Reviewed by John David Ebert
Christopher Nolan’s new film Interstellar hybridizes two ancient Near Eastern genres: the myth of the end of the world (first articulated by the Sumerians with the Flood myth of Ziusudra that later found its way into the Bible) and the later ascensionist literature, created during the first to third centuries AD, in which a Biblical protagonist such as Enoch or Baruch is taken up into the heavenly spheres where, as he travels upwards from sphere to sphere, he is initiated into the various mysteries of creation, often culminating in the ascent to the throne of God himself. The point of the vision being that, once the initiate is in possession of new secret knowledge, the possession of such knowledge will give him the keys to create a new culture that will enable him to overthrow the old and dying order. Hence, the irony of Nolan’s film, as we shall see: for the secret knowledge given to its protagonist does not enable the creation of any new order of civilization at all, but only the means of perpetuating a very sick and dying technocratic society.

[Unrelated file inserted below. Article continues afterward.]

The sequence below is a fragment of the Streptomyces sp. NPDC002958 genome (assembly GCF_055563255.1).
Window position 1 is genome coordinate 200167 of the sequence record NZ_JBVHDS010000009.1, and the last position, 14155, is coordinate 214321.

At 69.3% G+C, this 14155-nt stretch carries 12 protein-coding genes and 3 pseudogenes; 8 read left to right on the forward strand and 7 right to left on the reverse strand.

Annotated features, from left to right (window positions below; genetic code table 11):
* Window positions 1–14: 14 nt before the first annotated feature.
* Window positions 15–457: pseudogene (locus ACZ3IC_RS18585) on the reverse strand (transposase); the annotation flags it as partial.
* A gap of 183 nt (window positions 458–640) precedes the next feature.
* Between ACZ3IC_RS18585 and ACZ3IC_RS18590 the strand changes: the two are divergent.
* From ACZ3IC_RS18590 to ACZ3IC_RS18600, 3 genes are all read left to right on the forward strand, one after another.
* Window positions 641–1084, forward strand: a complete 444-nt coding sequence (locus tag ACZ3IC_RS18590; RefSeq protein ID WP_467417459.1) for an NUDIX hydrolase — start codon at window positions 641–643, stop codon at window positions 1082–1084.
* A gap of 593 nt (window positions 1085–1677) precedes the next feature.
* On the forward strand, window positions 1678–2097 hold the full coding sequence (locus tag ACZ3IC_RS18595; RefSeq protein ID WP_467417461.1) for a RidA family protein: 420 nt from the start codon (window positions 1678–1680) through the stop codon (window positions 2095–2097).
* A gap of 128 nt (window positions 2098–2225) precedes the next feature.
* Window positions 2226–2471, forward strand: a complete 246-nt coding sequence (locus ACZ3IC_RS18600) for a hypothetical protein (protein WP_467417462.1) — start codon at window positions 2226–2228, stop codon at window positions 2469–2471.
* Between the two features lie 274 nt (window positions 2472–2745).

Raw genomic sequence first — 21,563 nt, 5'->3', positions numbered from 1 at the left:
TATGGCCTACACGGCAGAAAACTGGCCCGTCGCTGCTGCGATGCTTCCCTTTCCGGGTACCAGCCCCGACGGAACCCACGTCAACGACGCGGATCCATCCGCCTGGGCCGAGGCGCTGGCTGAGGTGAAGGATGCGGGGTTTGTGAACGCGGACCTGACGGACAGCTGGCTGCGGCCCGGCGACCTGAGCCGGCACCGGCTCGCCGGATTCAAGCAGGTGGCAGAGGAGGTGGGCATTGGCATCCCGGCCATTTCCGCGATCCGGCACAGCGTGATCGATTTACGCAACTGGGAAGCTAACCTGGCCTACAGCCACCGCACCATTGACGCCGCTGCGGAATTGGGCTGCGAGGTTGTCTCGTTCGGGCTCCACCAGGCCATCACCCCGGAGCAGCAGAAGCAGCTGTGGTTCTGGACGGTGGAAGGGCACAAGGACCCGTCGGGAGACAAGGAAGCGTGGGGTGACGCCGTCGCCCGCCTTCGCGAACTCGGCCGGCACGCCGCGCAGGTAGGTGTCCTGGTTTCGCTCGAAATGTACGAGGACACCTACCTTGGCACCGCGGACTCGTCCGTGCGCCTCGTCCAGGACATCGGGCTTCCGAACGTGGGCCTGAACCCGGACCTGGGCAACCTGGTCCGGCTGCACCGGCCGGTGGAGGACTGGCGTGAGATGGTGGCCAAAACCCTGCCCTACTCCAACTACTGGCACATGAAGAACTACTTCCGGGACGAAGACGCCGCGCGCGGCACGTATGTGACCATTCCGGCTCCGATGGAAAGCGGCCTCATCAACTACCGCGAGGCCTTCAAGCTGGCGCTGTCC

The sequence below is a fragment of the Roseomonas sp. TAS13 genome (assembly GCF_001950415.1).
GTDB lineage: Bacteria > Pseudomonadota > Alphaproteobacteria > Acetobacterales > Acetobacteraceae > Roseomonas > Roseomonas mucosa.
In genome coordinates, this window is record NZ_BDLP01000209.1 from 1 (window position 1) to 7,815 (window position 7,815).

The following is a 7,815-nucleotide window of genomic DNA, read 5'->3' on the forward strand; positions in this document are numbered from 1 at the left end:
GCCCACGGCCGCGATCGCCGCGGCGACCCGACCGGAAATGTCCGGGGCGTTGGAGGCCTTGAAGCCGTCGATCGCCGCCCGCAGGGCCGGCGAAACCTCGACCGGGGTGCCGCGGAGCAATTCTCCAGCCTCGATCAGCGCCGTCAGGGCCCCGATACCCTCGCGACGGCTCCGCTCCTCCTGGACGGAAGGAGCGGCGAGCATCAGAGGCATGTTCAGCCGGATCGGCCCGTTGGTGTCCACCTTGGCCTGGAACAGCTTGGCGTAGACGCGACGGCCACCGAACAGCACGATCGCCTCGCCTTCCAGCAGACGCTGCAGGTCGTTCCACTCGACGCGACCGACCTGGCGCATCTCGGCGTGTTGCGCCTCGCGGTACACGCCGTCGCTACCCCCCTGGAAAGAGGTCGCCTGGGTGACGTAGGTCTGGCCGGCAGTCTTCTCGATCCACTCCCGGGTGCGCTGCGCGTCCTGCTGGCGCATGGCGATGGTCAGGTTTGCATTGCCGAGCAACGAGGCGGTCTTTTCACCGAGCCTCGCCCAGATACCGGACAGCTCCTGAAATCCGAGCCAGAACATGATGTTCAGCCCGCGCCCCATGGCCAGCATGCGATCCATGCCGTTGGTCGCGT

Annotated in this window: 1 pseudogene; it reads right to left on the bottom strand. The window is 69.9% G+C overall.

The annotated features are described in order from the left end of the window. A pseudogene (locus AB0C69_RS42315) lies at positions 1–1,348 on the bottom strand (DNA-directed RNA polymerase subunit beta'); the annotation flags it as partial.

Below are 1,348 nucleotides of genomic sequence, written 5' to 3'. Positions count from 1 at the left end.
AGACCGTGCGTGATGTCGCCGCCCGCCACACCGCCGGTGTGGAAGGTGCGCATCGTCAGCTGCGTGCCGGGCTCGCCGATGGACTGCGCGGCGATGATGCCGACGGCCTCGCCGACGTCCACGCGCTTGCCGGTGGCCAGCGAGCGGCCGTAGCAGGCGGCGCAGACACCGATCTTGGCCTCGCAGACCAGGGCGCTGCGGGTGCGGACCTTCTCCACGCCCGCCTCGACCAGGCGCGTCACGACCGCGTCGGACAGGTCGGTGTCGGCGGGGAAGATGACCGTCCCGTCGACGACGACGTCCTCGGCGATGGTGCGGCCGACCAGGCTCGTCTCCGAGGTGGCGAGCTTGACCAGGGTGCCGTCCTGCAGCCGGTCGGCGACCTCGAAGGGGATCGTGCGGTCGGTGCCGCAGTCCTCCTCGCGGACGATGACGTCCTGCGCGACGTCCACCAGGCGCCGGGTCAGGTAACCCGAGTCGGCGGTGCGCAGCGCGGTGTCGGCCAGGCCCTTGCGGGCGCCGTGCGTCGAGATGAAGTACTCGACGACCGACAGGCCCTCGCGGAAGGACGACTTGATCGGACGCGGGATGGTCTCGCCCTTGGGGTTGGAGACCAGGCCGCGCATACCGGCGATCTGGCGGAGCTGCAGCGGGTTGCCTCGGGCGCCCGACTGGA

In Nolan’s transformation of these myths, the world doesn’t end by flood, but by industrial exhaustion of the earth’s resources. The film takes for granted the premise articulated in my book The Age of Catastrophe (2012) in which the desertification of the Midwest as its topsoils dry out and revert to the very same Sahara-like conditions that formed its ecology only a few thousand years ago becomes the basis of the American future.